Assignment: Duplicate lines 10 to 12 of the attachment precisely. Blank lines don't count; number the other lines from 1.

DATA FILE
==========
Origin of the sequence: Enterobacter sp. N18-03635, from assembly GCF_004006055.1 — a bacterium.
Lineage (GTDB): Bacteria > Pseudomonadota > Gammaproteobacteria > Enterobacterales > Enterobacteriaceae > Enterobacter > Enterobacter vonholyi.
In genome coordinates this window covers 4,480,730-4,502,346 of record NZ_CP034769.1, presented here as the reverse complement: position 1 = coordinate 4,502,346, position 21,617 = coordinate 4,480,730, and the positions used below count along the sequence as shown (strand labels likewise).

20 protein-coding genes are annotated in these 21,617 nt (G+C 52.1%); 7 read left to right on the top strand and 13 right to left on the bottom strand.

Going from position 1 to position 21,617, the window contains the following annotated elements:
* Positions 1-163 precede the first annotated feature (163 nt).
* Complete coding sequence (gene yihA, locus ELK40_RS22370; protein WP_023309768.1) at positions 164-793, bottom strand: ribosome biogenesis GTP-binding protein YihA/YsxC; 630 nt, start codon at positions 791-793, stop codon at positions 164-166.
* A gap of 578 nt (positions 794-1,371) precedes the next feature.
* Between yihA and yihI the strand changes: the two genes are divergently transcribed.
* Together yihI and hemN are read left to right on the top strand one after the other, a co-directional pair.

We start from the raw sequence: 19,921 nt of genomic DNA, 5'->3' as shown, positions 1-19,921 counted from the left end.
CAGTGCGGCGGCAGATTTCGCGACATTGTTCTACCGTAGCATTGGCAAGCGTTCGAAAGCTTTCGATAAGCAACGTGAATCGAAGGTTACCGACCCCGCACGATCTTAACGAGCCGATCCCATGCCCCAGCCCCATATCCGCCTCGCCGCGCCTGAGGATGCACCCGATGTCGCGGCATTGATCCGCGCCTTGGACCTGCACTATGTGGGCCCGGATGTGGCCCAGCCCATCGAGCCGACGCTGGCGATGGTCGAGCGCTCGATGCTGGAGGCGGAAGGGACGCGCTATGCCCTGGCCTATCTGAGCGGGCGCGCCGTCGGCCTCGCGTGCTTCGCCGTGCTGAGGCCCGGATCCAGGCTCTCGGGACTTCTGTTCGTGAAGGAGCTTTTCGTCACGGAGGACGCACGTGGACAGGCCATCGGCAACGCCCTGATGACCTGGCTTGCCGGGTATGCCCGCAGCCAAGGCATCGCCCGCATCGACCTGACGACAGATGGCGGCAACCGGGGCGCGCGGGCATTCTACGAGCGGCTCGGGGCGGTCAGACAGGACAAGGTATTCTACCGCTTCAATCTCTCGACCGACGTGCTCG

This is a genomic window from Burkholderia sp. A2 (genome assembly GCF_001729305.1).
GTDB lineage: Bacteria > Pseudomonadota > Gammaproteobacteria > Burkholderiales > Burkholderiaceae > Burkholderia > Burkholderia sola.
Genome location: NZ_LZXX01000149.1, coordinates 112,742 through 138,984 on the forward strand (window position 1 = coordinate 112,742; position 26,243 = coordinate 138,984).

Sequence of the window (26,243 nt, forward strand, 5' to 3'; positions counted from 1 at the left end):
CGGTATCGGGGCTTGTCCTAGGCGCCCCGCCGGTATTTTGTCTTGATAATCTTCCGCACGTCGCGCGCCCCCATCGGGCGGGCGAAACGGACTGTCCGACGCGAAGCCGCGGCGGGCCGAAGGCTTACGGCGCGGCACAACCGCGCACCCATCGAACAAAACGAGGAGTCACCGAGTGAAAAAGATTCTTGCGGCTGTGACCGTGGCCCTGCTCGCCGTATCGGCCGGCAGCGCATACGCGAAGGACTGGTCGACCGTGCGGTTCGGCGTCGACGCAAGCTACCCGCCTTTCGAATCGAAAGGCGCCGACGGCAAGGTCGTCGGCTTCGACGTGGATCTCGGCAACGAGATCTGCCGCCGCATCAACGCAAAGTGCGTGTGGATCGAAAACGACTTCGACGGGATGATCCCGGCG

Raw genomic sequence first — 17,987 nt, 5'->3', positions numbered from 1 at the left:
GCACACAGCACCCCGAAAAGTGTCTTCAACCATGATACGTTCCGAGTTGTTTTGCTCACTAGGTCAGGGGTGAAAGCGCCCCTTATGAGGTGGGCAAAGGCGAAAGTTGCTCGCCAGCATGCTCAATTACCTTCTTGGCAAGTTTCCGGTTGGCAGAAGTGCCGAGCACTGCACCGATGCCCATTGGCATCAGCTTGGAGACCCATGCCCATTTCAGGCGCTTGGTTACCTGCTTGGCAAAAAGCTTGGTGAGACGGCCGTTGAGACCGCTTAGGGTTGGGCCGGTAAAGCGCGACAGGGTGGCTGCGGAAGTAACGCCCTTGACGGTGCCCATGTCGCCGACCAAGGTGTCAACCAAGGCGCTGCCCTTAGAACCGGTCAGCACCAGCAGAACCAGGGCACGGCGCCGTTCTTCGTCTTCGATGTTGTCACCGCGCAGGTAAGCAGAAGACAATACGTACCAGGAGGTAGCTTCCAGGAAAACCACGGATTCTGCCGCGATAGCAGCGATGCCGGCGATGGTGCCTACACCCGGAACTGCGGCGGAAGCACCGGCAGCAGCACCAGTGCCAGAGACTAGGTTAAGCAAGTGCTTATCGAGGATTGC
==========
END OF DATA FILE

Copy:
* Together yihI and hemN are read left to right on the top strand one after the other, a co-directional pair.

We start from the raw sequence: 19,921 nt of genomic DNA, 5'->3' as shown, positions 1-19,921 counted from the left end.
CAGTGCGGCGGCAGATTTCGCGACATTGTTCTACCGTAGCATTGGCAAGCGTTCGAAAGCTTTCGATAAGCAACGTGAATCGAAGGTTACCGACCCCGCACGATCTTAACGAGCCGATCCCATGCCCCAGCCCCATATCCGCCTCGCCGCGCCTGAGGATGCACCCGATGTCGCGGCATTGATCCGCGCCTTGGACCTGCACTATGTGGGCCCGGATGTGGCCCAGCCCATCGAGCCGACGCTGGCGATGGTCGAGCGCTCGATGCTGGAGGCGGAAGGGACGCGCTATGCCCTGGCCTATCTGAGCGGGCGCGCCGTCGGCCTCGCGTGCTTCGCCGTGCTGAGGCCCGGATCCAGGCTCTCGGGACTTCTGTTCGTGAAGGAGCTTTTCGTCACGGAGGACGCACGTGGACAGGCCATCGGCAACGCCCTGATGACCTGGCTTGCCGGGTATGCCCGCAGCCAAGGCATCGCCCGCATCGACCTGACGACAGATGGCGGCAACCGGGGCGCGCGGGCATTCTACGAGCGGCTCGGGGCGGTCAGACAGGACAAGGTATTCTACCGCTTCAATCTCTCGACCGACGTGCTCG